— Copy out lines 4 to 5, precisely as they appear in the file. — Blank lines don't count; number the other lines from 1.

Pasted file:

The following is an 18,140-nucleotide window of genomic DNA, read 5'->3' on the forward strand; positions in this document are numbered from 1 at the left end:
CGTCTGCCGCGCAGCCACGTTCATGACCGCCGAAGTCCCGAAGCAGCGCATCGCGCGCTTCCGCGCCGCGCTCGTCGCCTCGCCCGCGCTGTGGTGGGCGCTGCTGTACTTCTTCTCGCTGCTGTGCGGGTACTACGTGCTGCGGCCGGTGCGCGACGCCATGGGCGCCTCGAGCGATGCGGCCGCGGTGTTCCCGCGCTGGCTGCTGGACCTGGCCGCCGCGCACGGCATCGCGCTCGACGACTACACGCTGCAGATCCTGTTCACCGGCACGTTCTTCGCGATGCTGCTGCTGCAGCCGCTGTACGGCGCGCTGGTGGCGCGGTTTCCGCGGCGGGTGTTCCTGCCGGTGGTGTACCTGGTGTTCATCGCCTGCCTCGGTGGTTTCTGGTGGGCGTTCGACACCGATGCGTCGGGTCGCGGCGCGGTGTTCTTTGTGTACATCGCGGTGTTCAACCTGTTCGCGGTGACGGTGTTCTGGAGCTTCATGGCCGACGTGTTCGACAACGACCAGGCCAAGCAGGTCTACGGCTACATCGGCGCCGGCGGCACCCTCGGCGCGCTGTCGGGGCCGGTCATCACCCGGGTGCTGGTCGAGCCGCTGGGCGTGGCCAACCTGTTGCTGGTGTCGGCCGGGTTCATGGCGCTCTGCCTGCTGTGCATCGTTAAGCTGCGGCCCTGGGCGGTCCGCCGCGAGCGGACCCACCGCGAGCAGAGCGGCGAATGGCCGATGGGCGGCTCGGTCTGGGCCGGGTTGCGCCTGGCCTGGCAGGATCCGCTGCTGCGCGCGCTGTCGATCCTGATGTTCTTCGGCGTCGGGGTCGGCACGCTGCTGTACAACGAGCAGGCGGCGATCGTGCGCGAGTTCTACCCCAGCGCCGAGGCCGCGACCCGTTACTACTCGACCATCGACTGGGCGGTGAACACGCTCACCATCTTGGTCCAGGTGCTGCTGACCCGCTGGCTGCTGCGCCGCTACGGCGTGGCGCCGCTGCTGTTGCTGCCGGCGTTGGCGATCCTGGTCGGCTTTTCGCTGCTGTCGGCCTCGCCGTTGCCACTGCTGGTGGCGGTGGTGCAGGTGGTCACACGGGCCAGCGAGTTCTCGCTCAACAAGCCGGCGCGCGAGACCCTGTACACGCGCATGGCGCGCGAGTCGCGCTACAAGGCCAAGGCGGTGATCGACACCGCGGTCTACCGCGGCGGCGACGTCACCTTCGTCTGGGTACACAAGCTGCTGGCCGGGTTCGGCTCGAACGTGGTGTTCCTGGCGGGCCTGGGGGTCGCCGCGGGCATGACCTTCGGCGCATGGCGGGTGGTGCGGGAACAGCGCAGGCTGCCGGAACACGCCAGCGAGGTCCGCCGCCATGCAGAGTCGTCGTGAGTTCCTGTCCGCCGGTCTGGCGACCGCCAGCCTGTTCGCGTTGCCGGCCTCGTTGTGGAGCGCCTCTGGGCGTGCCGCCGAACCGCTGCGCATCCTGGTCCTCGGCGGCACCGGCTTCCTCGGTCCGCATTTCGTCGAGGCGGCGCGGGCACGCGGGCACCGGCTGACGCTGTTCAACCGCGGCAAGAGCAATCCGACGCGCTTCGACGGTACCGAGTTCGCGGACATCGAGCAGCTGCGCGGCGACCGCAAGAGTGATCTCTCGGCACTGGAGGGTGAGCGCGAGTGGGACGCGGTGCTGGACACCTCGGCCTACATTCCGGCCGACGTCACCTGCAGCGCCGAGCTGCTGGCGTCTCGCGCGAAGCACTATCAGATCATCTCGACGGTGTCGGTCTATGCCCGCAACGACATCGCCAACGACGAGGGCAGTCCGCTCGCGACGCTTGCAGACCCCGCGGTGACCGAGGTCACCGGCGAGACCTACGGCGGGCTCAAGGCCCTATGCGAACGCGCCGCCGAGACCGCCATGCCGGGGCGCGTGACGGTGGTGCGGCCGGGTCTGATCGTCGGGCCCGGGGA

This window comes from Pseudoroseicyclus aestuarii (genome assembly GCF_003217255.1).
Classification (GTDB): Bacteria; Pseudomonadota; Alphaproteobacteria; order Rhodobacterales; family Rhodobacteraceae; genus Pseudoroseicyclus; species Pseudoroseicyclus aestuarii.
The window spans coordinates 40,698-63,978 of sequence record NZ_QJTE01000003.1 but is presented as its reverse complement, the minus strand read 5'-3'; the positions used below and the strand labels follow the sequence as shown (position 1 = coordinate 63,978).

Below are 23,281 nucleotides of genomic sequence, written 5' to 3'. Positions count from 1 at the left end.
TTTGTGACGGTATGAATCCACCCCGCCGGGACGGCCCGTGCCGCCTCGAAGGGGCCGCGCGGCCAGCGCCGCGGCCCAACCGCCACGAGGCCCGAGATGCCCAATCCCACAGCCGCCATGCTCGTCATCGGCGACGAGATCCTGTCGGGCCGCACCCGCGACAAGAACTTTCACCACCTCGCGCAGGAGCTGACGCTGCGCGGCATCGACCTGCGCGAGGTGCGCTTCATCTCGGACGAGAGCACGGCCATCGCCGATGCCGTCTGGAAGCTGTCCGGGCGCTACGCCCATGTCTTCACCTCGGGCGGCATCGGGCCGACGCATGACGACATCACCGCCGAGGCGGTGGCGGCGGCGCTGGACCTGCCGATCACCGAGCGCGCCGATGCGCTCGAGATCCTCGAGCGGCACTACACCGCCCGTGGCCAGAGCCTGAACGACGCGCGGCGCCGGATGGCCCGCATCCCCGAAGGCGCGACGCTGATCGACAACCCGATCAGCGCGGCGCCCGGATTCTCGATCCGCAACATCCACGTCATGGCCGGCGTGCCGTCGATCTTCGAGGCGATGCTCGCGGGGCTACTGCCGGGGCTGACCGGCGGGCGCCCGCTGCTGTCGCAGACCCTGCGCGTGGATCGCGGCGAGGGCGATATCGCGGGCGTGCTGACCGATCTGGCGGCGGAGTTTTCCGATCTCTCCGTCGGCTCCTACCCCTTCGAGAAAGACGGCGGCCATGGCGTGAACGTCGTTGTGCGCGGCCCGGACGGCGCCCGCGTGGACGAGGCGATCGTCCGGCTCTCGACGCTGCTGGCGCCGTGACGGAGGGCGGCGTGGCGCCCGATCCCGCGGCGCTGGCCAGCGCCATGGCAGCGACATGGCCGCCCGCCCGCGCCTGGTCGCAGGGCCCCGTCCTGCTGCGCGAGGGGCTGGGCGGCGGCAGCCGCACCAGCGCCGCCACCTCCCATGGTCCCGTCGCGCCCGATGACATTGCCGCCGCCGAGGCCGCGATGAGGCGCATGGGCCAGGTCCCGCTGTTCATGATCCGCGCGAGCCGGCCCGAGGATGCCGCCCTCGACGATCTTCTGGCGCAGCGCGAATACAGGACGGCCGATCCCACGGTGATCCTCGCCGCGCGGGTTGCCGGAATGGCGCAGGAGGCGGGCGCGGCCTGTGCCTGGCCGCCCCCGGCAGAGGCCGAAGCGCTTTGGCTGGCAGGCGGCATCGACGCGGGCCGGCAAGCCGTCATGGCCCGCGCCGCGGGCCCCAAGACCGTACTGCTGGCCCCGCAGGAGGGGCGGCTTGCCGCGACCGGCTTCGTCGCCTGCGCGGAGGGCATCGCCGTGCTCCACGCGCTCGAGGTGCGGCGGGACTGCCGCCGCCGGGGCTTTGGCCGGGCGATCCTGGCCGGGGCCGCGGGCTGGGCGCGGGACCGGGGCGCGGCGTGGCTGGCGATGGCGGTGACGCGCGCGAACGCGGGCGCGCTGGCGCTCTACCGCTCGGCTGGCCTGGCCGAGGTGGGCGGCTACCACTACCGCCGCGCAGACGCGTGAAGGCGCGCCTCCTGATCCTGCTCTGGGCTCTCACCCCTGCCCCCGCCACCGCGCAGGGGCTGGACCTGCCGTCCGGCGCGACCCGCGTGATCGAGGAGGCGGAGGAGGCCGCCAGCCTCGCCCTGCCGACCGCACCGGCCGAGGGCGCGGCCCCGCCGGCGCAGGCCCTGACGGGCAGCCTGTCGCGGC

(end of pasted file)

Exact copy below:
Classification (GTDB): Bacteria; Pseudomonadota; Alphaproteobacteria; order Rhodobacterales; family Rhodobacteraceae; genus Pseudoroseicyclus; species Pseudoroseicyclus aestuarii.
The window spans coordinates 40,698-63,978 of sequence record NZ_QJTE01000003.1 but is presented as its reverse complement, the minus strand read 5'-3'; the positions used below and the strand labels follow the sequence as shown (position 1 = coordinate 63,978).